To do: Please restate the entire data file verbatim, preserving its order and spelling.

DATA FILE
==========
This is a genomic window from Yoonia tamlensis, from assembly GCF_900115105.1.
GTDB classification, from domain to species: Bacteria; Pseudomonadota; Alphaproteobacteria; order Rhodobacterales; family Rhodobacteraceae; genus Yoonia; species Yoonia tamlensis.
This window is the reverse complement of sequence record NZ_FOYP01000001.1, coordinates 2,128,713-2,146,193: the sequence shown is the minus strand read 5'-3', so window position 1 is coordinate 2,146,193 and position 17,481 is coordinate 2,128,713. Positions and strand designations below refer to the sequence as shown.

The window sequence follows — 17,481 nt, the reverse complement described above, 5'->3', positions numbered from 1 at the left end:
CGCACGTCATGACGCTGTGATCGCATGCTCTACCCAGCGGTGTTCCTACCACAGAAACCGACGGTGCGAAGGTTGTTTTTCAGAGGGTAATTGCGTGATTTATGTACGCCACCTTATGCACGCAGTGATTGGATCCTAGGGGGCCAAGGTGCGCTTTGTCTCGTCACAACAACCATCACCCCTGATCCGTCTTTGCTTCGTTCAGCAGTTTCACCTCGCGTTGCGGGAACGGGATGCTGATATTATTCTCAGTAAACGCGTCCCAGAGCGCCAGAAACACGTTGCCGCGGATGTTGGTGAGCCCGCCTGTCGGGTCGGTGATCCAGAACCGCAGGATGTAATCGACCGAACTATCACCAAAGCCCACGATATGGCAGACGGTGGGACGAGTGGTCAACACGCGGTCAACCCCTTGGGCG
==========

This is a genomic window from Yoonia tamlensis, from assembly GCF_900115105.1.
GTDB classification, from domain to species: Bacteria; Pseudomonadota; Alphaproteobacteria; order Rhodobacterales; family Rhodobacteraceae; genus Yoonia; species Yoonia tamlensis.
This window is the reverse complement of sequence record NZ_FOYP01000001.1, coordinates 2,128,713-2,146,193: the sequence shown is the minus strand read 5'-3', so window position 1 is coordinate 2,146,193 and position 17,481 is coordinate 2,128,713. Positions and strand designations below refer to the sequence as shown.

The window sequence follows — 17,481 nt, the reverse complement described above, 5'->3', positions numbered from 1 at the left end:
CGCACGTCATGACGCTGTGATCGCATGCTCTACCCAGCGGTGTTCCTACCACAGAAACCGACGGTGCGAAGGTTGTTTTTCAGAGGGTAATTGCGTGATTTATGTACGCCACCTTATGCACGCAGTGATTGGATCCTAGGGGGCCAAGGTGCGCTTTGTCTCGTCACAACAACCATCACCCCTGATCCGTCTTTGCTTCGTTCAGCAGTTTCACCTCGCGTTGCGGGAACGGGATGCTGATATTATTCTCAGTAAACGCGTCCCAGAGCGCCAGAAACACGTTGCCGCGGATGTTGGTGAGCCCGCCTGTCGGGTCGGTGATCCAGAACCGCAGGATGTAATCGACCGAACTATCACCAAAGCCCACGATATGGCAGACGGTGGGACGAGTGGTCAACACGCGGTCAACCCCTTGGGCG